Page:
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FRP Composites for Bridge Decks and Superstructures: State of the Practice in the U.S. Jerome S. OConnor, PE, F-ASCE MCEER Sr. Program Officer, Transportation.

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Presentation on theme: "FRP Composites for Bridge Decks and Superstructures: State of the Practice in the U.S. Jerome S. OConnor, PE, F-ASCE MCEER Sr. Program Officer, Transportation."— Presentation transcript:

1 FRP Composites for Bridge Decks and Superstructures: State of the Practice in the U.S. Jerome S. OConnor, PE, F-ASCE MCEER Sr. Program Officer, Transportation Research, University at Buffalo FRP COMPOSITES FOR INFRASTRUCTURE APPLICATIONS 2011

2 Pedestrian Bridges /- in USA 2.80% by E.T.Techtonics, 20% by others 3.Bridge Cost ~ $60 / SF 4.AASHTO Guide Spec

3 Bridge of the Future Long life Long life Less $ Less $ Fast Fast Minimal maintenance Minimal maintenance Shock resistant Shock resistant Adaptable Adaptable (Reduced carbon footprint) (Reduced carbon footprint)

4 Some Advantages Light weight (high strength-to-weight ratio) Light weight (high strength-to-weight ratio) Corrosion resistant Corrosion resistant Chemical resistant Chemical resistant High tensile strength High tensile strength Fatigue resistant Fatigue resistant Potential for good, consistent quality Potential for good, consistent quality Steel bridge beam

5 PAST

6 FRP Decks/SS by Method of Manufacture

7 FRP Decks/SS by Manufacturer Hardcore, Martin, Creative, Strongwell, Wagner, Bedford, Hillman, Composite Advantage, MFG, Webcore, ZellComp

8 # FRP Decks by State (73)

9 # FRP Superstructures by State (48) Note: Maine includes glu-lam with composites

10 History 68% used IBRC or other special funding ½ the projects were new construction FRP decks were attached to steel stringers (95%), concrete girders, FRP beams Largest deck area = 11,970 SF Highest traffic volume = 30,000 vpd Cost per SF is 2 to 3 x cost concrete deck (>$75/SF) – Low E leads to use of more material (and expense) just to meet deflection criteria. Weight can be psf vs. >100 psf for concrete

11 Design Considerations There is no AASHTO spec for FRP design Design is deflection driven because of low stiffness resulting from low E Keep LL+DL stresses <20% of ultimate to avoid brittle failure (although there may be pseudo-ductile behavior) Avoid creep by keeping DL stresses <10% of ult. Provide UV protection Think thru haunch & connection details Thermal stresses can exceed LL stresses Nov 13, :30 am

12 Details Scuppers Curbs Connections Cross slope Haunch Cut-outs Also: Railing Wearing surface

13 PRESENT

14 Replace Heavy Decks Before After

15 Replace Light Decks South Broad Street over Dyke Creek, Wellsville, NY Oct Hardcore Composites

16 Maintain Historic Structures NY Route 418 over Schroon River, Warrensburg, NY Nov Martin Marietta Composites

17 Fast Installations Accelerated bridge construction in high traffic areas enhances safety Rte. 248 over Bennetts Creek Rexville, NY Sept Hardcore Composites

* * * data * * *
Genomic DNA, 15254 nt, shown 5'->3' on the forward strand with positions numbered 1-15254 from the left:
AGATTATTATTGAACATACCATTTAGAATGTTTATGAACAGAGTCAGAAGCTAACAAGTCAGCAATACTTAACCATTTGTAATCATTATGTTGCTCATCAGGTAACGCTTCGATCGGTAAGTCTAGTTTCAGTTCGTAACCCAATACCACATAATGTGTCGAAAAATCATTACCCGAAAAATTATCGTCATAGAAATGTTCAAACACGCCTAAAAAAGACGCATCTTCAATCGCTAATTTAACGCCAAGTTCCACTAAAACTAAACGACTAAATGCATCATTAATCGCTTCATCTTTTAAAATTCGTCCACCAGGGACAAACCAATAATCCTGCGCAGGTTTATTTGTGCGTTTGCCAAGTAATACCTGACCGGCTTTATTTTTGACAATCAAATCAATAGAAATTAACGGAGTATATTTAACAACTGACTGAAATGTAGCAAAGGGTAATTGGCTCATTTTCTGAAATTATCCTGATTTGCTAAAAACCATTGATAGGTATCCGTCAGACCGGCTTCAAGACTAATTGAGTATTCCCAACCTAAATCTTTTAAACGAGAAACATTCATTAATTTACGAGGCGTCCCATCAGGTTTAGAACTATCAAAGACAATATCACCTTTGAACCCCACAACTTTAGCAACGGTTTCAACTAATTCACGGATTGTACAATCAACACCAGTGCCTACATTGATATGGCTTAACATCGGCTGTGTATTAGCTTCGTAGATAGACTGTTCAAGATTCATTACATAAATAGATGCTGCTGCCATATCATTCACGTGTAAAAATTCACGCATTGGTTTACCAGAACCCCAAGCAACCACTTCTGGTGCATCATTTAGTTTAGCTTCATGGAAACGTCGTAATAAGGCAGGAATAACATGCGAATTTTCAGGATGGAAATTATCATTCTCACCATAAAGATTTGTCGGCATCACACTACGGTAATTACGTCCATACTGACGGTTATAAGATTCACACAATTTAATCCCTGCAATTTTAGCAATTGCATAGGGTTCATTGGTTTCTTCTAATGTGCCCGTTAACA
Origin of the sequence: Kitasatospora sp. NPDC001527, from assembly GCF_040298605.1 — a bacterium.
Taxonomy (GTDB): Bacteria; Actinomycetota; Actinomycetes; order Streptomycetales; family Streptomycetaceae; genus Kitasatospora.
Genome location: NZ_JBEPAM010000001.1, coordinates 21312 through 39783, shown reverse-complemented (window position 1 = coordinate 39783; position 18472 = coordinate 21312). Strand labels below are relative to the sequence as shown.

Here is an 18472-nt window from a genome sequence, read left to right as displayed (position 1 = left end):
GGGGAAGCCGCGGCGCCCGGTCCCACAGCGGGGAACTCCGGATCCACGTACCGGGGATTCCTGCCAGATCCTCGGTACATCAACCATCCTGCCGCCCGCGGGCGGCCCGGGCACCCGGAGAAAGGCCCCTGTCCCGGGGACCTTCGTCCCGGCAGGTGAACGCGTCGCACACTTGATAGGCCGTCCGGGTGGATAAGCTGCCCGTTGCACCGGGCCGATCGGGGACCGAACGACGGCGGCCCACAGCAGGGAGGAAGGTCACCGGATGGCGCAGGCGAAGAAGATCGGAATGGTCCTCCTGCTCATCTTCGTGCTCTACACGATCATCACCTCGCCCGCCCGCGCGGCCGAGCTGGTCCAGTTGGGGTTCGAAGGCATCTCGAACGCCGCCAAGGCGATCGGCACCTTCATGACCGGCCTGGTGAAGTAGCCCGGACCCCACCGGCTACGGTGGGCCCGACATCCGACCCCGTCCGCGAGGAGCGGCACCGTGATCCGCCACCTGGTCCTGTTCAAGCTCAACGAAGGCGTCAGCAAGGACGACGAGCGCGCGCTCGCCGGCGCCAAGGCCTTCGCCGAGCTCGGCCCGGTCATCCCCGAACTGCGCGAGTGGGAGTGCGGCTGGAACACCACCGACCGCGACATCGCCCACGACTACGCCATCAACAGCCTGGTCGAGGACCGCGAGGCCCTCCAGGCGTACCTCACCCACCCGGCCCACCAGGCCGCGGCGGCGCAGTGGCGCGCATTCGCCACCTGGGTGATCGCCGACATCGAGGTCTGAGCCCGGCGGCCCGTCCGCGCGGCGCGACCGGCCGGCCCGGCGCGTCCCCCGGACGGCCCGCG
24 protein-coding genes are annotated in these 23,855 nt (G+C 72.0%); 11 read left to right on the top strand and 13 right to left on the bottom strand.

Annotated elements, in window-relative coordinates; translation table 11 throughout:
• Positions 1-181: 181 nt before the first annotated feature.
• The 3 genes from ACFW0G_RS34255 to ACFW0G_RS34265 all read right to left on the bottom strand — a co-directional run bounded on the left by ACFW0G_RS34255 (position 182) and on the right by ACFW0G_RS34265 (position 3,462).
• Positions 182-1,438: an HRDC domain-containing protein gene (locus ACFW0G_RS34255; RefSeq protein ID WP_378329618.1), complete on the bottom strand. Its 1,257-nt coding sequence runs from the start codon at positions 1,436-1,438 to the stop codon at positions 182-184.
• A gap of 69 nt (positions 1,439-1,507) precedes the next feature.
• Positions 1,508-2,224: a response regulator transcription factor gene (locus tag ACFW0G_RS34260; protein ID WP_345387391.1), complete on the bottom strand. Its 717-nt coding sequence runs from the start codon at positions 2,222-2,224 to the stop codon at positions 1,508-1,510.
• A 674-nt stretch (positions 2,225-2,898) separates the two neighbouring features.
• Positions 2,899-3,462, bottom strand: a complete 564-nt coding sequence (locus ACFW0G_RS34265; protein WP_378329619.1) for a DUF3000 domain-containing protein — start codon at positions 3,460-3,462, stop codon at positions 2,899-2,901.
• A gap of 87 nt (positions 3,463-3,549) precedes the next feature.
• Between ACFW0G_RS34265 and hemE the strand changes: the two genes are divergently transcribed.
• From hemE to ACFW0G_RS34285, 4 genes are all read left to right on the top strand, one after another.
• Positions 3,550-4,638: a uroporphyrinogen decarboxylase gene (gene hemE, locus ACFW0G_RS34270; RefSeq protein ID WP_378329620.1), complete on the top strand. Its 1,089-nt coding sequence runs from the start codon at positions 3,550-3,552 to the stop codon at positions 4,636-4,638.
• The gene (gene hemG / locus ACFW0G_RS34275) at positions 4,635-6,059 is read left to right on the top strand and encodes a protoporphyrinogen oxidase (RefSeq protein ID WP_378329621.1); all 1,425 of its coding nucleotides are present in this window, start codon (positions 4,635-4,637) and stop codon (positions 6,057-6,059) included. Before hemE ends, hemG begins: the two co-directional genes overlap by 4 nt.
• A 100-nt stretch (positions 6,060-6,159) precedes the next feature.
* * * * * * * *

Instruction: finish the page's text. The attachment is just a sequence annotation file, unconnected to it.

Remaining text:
18 Reduce Seismic Vulnerability Schuyler Heim Bridge, Long Beach CA Martin Marietta Composites

19 Moveable Bridges Lewis & Clark Bridge, OR Martin Marietta Composites

20 PRESENT – case studies of some issues

21 Case Study 1 NY 248 / Bennetts Creek opened 1998

22 Sample Temperature Gradient Temperature readings at 248 / Bennetts Creek 6/1 BIN

23 Sample Temperature Gradient POSSIBLE RESULTS: 1) Panel can hog; 2) High thermal stresses Time Bottom skin temperature in °F Top wearing surface temperature in °F (black color) Difference 7:30 AM :00 AM :30 AM :00 AM :30 AM :00 AM :30 AM :15 AM :00 PM :00 PM Temperature readings at 248 / Bennetts Creek 6/1 BIN

24 Tap Test of Epoxy Injection Repair Tap test before repair

25 Attempted patch of epoxy wearing surface Surface moving

26 De-bonded Sandwich Section and Water Intake (2009) Video

27 Insufficient wet-out of fibers Video 248 debonding of top faceskin

28 Case Study 2 NY367 / Bentley Creek opened 1999

29 Wearing Surface Cracking

30 Wearing Surface Debonding First winter (~ 2000)

31 Wearing Surface Debonding NY367/Bentley March 2009

32 Thermal Compatibility Issues

33 Case Study 3 South Broad St. Wellsville, NY 1.Wearing surface was replaced with asphalt. 2.Pick point required repair.

34 Case Study 4 King Stormwater Channel, CA Delamination & deterioration of top faceskin

35 illustrated here - 3 removed from service _____ 114 doing fairly well

36 THE FUTURE

37 Acciona (contractor w in-house R&D) Spain

38 U. Maine Bridge in a Backpack

39 ZellComp No field adhesives

40 Composite Advantage Infused 3D fabrics decks superstructure

41 U. at Buffalo Hybrid Efficient hybrid section

42 Wagner Australia Hybrid section Concrete surface

43 Prototype Wearing Surface developed for NYSDOT by R. Aboutaha at Syracuse University Performance Objectives Permanent bond Skid resistance, durability, protection of FRP 3/8 Polymer Concrete (for bond) FRP deck surface 1 Polymer Modified Concrete (for wear)

44 Thank you! Louis N. Triandafilou. Team Leader, FRP Virtual Team Federal Highway Administration Phone: (410) Fax: (410) Jerome S. OConnor Senior Program Officer University at Buffalo Phone: (716) Fax: (716)


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